So much of how we collect and share information in today’s world is done online. We get our news. We do our shopping and banking. We book appointments. And online access has even made it easier for us to apply for benefits and services within the federal government. But just how safe is our information out there in the federal cyber world?
In today’s WatchBlog, we look at our report on federal online verification processes. Read on and listen to our podcast with Nick Marinos, a director in our Information Technology & Cybersecurity team.
Verifying you are really you
When you apply online for benefits and services, many federal agencies rely on consumer reporting agencies to help verify your identity through a process called knowledge-based verification. This process usually involves answering a series of personal questions derived from information found in your credit files and is largely based on the assumption that only the true owner of the identity would know the answers. If you answer the questions correctly, your identity is considered verified.
For example, the Social Security Administration uses this technique to verify the identities of anyone seeking access to the “My Social Security” online service, which allows users to request a replacement Social Security or Medicare card, check the status of benefit applications, or request various other services.
However, data stolen in recent breaches, such as the 2017 Equifax data breach, has raised new questions about the safety of this practice. The risk is greater now that someone other than you may know the answers to questions about your personal credit history—leaving the door open for possible fraud and identify theft.
How the federal government is responding
This fraud risk prompted the National Institute of Standards and Technology to issue guidance in 2017 that prohibits federal agencies from using such knowledge-based verification process for sensitive applications. Alternative methods are available that offer stronger security, such as comparing a photo of an ID card captured on a cell phone to documentation on file.
However, these alternative methods can be limited by cost, convenience, and technological maturity. In addition, they may not be viable for everyone to use—for example, not all applicants may have cell phones to allow them to share their photo and verify their identity.
A closer look at federal identity proofing practices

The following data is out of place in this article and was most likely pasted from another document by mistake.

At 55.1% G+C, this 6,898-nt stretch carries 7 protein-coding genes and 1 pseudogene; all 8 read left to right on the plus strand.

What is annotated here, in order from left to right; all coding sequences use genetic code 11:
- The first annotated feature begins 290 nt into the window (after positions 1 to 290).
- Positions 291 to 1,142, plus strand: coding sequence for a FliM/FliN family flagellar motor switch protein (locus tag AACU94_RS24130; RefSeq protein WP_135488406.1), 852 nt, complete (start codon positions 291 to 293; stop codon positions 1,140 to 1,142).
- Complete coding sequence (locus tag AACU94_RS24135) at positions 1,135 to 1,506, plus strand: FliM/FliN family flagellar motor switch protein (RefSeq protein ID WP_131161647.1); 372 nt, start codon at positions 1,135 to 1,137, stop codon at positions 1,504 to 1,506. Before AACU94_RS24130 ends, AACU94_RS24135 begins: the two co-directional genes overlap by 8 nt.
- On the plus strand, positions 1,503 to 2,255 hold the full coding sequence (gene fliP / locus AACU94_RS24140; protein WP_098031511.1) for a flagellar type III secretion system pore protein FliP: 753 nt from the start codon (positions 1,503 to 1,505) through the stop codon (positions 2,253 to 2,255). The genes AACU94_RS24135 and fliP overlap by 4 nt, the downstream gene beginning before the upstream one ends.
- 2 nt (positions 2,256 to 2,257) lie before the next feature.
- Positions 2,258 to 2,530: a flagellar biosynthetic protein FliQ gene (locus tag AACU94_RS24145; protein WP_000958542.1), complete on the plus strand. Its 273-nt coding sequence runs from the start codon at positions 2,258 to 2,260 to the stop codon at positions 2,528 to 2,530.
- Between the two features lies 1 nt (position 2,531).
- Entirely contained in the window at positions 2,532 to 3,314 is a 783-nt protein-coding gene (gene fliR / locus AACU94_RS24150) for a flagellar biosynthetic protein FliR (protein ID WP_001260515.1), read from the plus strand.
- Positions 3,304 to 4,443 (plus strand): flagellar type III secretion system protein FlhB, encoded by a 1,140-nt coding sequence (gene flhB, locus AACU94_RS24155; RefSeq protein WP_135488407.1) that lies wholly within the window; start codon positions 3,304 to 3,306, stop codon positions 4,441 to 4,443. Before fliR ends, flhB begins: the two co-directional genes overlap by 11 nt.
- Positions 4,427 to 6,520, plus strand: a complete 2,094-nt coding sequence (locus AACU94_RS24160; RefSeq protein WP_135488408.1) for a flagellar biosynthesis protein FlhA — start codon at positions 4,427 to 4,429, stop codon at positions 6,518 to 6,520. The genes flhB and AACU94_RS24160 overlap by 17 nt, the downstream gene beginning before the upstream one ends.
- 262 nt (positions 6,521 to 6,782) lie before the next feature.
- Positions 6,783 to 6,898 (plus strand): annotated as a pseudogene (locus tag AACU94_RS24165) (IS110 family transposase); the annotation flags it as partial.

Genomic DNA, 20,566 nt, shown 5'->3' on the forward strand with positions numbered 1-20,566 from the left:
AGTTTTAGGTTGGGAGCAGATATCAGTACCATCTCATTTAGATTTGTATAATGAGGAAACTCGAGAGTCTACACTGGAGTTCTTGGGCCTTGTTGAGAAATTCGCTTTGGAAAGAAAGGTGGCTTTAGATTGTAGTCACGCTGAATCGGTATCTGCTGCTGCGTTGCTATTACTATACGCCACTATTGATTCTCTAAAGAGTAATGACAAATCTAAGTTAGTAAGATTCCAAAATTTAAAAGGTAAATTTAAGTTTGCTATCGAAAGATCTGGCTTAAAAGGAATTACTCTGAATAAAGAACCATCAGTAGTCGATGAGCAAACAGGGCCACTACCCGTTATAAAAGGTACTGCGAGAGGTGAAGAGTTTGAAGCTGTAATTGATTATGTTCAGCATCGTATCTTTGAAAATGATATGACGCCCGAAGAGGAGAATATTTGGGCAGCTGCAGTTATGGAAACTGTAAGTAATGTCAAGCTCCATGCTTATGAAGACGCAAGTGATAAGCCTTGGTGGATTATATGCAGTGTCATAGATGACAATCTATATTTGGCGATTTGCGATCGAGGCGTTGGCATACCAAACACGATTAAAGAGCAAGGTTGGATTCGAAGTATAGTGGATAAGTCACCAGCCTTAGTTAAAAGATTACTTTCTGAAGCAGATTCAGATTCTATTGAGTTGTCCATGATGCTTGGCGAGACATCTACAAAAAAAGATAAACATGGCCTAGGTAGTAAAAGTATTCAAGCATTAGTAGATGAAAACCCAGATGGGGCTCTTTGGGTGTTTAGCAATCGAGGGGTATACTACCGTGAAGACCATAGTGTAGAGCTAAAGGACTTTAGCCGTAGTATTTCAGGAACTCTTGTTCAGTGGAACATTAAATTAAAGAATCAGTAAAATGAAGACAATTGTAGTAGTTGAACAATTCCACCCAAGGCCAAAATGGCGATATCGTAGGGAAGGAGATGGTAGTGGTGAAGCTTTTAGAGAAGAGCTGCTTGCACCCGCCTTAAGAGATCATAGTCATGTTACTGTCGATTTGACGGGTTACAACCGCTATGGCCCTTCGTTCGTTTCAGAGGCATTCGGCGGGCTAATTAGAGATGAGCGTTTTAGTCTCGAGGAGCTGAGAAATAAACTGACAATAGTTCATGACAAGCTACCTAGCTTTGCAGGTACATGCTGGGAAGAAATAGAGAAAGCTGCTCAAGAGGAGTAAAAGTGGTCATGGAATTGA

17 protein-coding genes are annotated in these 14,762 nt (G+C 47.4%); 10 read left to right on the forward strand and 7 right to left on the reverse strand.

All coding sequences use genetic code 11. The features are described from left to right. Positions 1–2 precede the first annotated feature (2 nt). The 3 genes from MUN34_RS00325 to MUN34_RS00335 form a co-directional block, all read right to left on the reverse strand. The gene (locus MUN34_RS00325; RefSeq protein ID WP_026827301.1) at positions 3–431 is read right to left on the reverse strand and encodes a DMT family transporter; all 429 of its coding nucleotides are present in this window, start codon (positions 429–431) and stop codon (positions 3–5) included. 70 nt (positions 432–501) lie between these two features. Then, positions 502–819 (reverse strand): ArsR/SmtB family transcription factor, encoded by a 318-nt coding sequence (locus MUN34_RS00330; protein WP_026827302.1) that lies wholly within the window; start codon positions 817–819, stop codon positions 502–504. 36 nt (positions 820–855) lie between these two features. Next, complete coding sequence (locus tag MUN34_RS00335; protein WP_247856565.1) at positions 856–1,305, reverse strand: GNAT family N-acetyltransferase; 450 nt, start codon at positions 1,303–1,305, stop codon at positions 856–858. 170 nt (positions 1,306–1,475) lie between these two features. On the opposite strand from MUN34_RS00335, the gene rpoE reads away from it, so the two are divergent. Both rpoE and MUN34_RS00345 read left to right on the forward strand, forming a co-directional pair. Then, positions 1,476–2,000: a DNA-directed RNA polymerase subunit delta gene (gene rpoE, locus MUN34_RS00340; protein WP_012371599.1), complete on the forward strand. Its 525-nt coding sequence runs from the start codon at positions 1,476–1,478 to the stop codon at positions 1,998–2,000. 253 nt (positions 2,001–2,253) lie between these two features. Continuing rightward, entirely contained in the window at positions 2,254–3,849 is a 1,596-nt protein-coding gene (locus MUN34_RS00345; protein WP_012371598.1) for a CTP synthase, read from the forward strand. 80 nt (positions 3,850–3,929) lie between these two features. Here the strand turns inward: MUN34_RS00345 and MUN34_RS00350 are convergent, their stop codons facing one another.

We recently reviewed remote identify proofing practices for 6 agencies—all of which have major public-facing web applications that provide access to benefits or services.
We found that:
- The Internal Revenue Service and General Services Administration had eliminated knowledge-based verification and began using alternative methods.
- Veterans Affairs partially implemented an alternative method, but still relied on knowledge-based verification for some individuals.
- The Social Security Administration and the U.S. Postal Service intended to reduce or eliminate knowledge-based verification in the future, but didn’t yet have specific plans. The U.S. Postal Service has recently addressed our recommendation by implementing a remote identity verification solution for its Informed Delivery service that does not rely on knowledge-based verification.
- The Centers for Medicare and Medicaid Services had no plans to reduce or eliminate knowledge-based verification, citing high costs and challenges with implementing new practices.
Until these agencies take steps to eliminate their use of knowledge-based verification, however, the public that they serve may remain at increased risk of identity fraud. We made 6 recommendations, including that the National Institute of Standards and Technology provide guidance on implementing these alternative methods. The U.S. Postal Service has recently addressed one of our recommendations by implementing a remote identity verification solution for its Informed Delivery service that does not rely on knowledge-based verification.
Check out our report to learn more.
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